Top U.K. Defense Officials Accused of War Crimes

International Criminal Court receives huge dossier of allegations relating to British conduct during war in Iraq

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Hazir Reka / Reuters

Head of British Army General Sir Peter Wall, one of the notable defense figures implicated in the ICC complaint, is seen during his visit in Pristina March 3, 2011.

Top U.K. defense figures could face prosecution for war crimes in Iraq, after the International Criminal Court (ICC) in The Hague was presented with a dossier on Saturday containing thousands of allegations of torture and cruel, inhuman or degrading treatment.

The complaint is the result of several years’ investigation by Public Interest Lawyers and the European Centre for Constitutional and Human Rights. It is the largest presentation yet of alleged British war crimes in Iraq, and names, among others, the head of the British Army, the former defense minister and former defense secretary.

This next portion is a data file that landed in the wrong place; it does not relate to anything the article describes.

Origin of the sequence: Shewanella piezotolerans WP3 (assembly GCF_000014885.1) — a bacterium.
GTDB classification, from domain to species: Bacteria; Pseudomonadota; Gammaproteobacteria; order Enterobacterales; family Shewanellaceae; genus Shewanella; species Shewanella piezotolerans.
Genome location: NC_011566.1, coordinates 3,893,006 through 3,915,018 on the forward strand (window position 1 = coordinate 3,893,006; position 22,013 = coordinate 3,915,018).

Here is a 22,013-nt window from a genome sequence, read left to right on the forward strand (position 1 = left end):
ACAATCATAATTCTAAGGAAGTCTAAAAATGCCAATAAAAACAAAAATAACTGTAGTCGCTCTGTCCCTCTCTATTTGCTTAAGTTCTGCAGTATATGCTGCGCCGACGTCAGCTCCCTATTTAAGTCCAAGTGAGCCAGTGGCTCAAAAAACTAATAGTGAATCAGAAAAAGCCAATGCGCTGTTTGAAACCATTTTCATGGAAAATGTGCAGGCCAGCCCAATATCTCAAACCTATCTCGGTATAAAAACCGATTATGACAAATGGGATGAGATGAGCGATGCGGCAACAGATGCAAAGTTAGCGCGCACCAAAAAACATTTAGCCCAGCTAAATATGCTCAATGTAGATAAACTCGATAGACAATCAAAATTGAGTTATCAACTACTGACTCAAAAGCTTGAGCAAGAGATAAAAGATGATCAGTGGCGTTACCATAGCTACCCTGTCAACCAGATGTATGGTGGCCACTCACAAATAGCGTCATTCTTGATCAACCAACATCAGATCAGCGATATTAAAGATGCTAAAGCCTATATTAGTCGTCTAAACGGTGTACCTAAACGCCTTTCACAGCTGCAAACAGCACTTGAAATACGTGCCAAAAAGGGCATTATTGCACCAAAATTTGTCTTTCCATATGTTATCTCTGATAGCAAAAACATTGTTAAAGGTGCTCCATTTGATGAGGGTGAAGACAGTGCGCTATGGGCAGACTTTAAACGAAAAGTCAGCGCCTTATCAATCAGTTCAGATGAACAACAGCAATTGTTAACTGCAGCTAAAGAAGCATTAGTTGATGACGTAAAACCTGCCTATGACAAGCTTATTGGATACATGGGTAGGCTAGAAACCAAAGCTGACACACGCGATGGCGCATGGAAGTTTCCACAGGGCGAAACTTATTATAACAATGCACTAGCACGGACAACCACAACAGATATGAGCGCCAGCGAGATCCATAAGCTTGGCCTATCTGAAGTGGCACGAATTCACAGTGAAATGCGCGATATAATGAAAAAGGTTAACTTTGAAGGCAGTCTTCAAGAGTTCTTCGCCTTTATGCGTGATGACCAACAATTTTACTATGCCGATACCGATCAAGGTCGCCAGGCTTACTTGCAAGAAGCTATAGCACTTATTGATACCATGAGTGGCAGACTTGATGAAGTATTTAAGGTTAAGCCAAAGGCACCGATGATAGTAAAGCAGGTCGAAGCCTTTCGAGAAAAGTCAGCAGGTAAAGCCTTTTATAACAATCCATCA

“What this application does is throw down the challenge to the court to show there are no double standards,” Professor William Schabas at Middlesex University told the Independent.

The ICC has been criticized for not dealing with war crimes involving Western nations.

U.K. Foreign Secretary William Hague said on Sunday that there was no need to investigate the allegations, since they were “under investigation already or have been dealt with already in a variety of ways.”